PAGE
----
This episode is like a scab, if you continue to pick at it, it will leave a really bad scar.


You guys are the polar opposite of fun :P

I enjoyed the ep, but that might have something to do with my deep and unabiding love for Elizabeth Henstridge.


I’m starting to think this episode is a litmus test that determines if one’s heart still contains the magic of youthful wonder and imagination. :)


HA! I think you are correct sir! Mine has been squashed out of me by the rigors of adulthood. ;)


Or whether someone has recently seen The Martian.


I think I would’ve been fine with it, if they hadn’t tried so hard to set up the alien world as some desolate wasteland filled with danger. If it was a tropical jungle type land, or even a regular forest, I could swallow her being stranded for months, desperate to get back, but surviving. The fact that it was a rocky desert, with no sunlight, and apparently some Sith sandstorm master on it, made it really implausible that anyone could live six months there let alone 14 years.


Yes! Focus on surviving the alien threats, and take food and water completely out of the equation.


Near the end of the ep, she was seen harvesting some hidden plant- or fungal life, presumably for food. Aside from that, NASA-dude presumably had supplies leftover from his mission (enough to feed four dudes for at least a year, presumably), and his subterranean home near the magical heatsource may well have had other edibles in it.

There’s also the question of how long the planet’s been like that. If it was really a desolation caused by the creepy dust-ghost, it could have come at almost any point, so theoretically not-so-very-long-ago (in cosmological terms), it may have been life-bearing, thus explaining the pond-monster, et. all.

Or, ya know, a blue gel melted onto their only dust-proof camera so they just said fuck it and went with no sun for the eps filmed on that soundstage/in that locale ;).


I think the divide on opinions is this: when things are left unexplained (at least to a degree) are you looking for reasons to believe it or reasons to disbelieve it?

They showed enough to make it possible that resourceful people could survive: some plant and animal life (Jemma harvested fungus, Will mentioned eating bugs), planetary heat source, potable water. On the monster, its not clear if it is actually out to kill them. When they went for the portal, Will mentioned that it didn’t want them to leave.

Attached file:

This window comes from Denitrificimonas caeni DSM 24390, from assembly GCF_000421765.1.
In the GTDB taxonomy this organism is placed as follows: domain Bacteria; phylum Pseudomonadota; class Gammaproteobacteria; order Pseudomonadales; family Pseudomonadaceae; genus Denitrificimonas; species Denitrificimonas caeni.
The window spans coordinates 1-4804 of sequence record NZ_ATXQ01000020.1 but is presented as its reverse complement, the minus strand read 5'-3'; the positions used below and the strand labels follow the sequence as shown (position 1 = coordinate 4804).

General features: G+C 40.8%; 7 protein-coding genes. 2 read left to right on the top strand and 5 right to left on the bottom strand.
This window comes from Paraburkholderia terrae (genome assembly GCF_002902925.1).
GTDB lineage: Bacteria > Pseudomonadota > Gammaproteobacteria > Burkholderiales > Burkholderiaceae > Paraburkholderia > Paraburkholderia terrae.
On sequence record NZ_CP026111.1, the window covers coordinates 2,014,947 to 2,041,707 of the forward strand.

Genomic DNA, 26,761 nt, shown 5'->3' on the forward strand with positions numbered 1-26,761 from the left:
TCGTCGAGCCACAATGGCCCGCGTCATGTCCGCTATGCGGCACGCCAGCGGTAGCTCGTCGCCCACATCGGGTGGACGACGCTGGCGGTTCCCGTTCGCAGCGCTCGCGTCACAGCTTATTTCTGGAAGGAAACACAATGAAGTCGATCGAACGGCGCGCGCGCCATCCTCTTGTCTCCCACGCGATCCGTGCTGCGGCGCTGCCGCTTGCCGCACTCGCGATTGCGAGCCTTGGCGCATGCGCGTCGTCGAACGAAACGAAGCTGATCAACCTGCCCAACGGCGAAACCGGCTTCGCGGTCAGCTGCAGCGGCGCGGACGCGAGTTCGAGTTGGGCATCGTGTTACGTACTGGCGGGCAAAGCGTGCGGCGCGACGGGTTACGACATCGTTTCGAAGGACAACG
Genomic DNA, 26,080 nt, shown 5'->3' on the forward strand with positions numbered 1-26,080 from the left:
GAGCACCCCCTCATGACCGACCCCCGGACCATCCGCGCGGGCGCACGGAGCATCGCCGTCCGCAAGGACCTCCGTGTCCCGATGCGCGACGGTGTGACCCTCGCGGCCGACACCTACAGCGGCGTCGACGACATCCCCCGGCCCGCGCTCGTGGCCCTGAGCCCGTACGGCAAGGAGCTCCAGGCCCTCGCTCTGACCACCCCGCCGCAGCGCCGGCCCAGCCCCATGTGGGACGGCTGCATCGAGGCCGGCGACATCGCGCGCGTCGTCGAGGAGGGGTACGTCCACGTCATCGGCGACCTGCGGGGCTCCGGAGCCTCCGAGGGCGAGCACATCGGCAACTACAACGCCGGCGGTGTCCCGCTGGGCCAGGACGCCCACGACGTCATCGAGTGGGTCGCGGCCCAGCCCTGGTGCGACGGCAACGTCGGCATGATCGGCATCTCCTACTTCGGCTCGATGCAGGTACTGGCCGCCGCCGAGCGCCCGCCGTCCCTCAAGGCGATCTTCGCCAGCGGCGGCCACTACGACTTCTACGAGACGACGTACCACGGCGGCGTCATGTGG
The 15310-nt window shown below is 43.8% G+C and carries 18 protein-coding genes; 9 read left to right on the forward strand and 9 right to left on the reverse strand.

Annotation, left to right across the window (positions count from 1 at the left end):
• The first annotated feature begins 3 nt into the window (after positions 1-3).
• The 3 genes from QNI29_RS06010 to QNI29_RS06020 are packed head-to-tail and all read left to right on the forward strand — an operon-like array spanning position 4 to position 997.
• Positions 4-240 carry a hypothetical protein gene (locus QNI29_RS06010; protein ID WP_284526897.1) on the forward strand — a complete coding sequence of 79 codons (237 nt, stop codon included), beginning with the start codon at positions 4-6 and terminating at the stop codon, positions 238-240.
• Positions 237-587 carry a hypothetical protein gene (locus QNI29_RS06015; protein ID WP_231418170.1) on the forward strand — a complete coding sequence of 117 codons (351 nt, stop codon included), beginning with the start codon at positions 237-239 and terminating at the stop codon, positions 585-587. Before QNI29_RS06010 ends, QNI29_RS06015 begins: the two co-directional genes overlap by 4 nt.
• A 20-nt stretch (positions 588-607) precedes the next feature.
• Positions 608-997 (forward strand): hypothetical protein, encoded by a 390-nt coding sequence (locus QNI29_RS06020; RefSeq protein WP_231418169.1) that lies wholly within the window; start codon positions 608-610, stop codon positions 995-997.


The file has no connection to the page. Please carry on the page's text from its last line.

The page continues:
Since the episode is framed as Jemma recounting events for Fitz, I think we can treat her as an unreliable narrator. The implausible battery life could be an exaggeration since she knows how proud he is of his tech. The bamboo cage might be a metaphorical fabrication based on her mental state at the time. Looking at it this way allows us to suspend disbelief and be overly analytic at the same time.


Damn, I like that. Being overly analytical is totally my thing, but I like comic-book-style absurdity too. Well stated, sir!


In fact, there wasn’t even another person there; he was just a manifestation of her loss of hope in Fitz and increasing self-reliance. Also some weird Electra Complex shit regarding her dad and those long nights spent stargazing.


I could go for the unreliable narrator angle, it explains a lot. It explains how, even though she has gone through a portal to a featureless planet that has nothing on it but some sticks and a scummy pond, she winds up doing lab work there just like back home.


Kudos Douglas, it would be awesome if that were in fact the case. I also like the concept that Will does not exist and is more of a wish fulfillment. Alas, the power of The Lowest Common Denominator that runs all creativity in Hollywood would probably not allow such thinking out into the air waves.